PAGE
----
health & wellness
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American Heart Association
provides tips to get your kids
up and moving.
oday, about one in three
American kids and teens is
overweight or obese — nearly
triple the rate 50 years ago. Among
children today, obesity is causing a
broad range of health problems that
previously weren't seen until adult-
hood. These include high blood pres-
sure, type 2 diabetes and elevated
blood cholesterol levels, as well as
psychological effects, such as low
self-esteem, negative body image and
However, there's good news: Obesity
can be stopped, and it doesn't take
high-tech treatments or cutting-edge
medications. The solution begins and
ends with the daily decisions we make.
Parents and caregivers are essential
decision makers when it comes to the
nutrition, physical activity and health
needs of their children.
The American Heart Association
recommends that all children older
than 2 years old participate in 60
minutes of physical activity a day.
If your child or children don't have
a full 60-minute activity break
each day, try to provide at least two
30-minute periods or four 15-minute
periods in which they can engage
in vigorous activities appropriate to
their age, gender and stage of physical
and emotional development.
Here are some activity tips to help
get your kids moving.
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Certified American Board of
Facial Plastic and
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Around The House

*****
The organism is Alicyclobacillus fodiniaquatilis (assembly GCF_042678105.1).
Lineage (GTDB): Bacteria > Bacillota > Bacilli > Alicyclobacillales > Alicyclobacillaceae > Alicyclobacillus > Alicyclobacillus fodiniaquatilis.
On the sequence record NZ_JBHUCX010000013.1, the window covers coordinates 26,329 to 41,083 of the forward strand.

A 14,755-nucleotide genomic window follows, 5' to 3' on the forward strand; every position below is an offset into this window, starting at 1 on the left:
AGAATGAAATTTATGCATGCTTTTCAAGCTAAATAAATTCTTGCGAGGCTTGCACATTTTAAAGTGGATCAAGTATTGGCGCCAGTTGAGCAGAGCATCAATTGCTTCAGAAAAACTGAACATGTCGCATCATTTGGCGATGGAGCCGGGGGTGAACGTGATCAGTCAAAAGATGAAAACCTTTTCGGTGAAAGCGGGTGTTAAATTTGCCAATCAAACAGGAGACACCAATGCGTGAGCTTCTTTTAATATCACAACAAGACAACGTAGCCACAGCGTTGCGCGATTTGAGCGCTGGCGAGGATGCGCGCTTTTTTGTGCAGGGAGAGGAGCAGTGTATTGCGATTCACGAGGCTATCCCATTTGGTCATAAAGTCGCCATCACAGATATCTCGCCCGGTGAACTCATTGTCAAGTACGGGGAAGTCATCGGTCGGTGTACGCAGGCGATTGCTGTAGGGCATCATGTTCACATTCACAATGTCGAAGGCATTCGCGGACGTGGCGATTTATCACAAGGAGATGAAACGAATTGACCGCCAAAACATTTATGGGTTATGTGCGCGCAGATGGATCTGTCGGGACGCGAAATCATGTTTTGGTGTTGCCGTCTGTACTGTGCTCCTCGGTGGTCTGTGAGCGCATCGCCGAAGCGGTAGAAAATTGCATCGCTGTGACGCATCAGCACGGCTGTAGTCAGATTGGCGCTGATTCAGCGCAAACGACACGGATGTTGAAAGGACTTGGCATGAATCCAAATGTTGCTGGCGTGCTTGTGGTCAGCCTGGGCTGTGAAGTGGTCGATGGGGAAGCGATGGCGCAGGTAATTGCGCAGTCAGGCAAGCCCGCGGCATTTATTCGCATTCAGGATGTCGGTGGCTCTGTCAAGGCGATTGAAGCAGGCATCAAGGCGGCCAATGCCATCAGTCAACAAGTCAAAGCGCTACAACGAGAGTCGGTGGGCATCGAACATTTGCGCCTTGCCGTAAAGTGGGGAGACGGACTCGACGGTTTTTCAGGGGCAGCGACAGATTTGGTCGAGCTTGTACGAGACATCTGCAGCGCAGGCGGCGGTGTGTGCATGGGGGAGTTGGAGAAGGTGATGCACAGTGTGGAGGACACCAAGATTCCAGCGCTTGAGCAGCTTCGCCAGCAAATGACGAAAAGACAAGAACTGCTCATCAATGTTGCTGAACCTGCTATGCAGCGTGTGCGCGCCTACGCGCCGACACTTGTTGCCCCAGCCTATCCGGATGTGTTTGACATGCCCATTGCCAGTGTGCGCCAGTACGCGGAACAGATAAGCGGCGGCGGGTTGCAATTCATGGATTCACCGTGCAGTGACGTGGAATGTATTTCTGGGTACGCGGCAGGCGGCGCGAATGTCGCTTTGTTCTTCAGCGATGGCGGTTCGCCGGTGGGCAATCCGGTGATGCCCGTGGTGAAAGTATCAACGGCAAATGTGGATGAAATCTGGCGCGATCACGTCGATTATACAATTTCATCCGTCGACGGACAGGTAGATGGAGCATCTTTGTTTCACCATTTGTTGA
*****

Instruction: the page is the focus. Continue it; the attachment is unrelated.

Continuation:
Get your kids active while doing
housework. Place a sticky note on all
of the items that need straightening
up (like the kitchen table, the sofa, the
bed). Your child will collect each sticky
note after they clean the item. Make it
a friendly competition to see who col-
lects the most stickies. You could even
offer a prize. Your kids will be physi-
cally active, helping with household
chores and having fun!
Get the entire family involved. After
dinner, assign everyone a task in the
cleanup. Everything from clearing
the dishes, loading the dishwasher
and putting away leftovers can get the
family up and moving. Finish off the
evening by going for a family walk or
doing group physical activities like
stretching. Not only will everyone be
out of their chair, but this will also be
fun bonding time for you and your
Get Kids Outside
Make exercise an easy choice. Try
using physical activity to counter
something your child doesn't want to
For instance, make it the routine
that your child can ride a bike for 30
minutes before starting homework
after school. Your child will beg for 20
more minutes outside!
Find an activity they love. Some kids
just don't like competing in sports.
That's OK; there are lots of other ways
to be active. Try swimming, danc-
ing, cycling, skateboarding, karate,
walking, jumping rope or even horse-
back riding. Encourage your child to
explore multiple activities to find one
they really enjoy.
Build confidence. Some kids might
be embarrassed to participate in sports
because they don't think they're good
enough. Find time to practice together
and boost their confidence.
Learn more about health rates in
Michigan children and get tips on
better nutrition and physical activity
for the whole family at the American
Heart Association's website, www.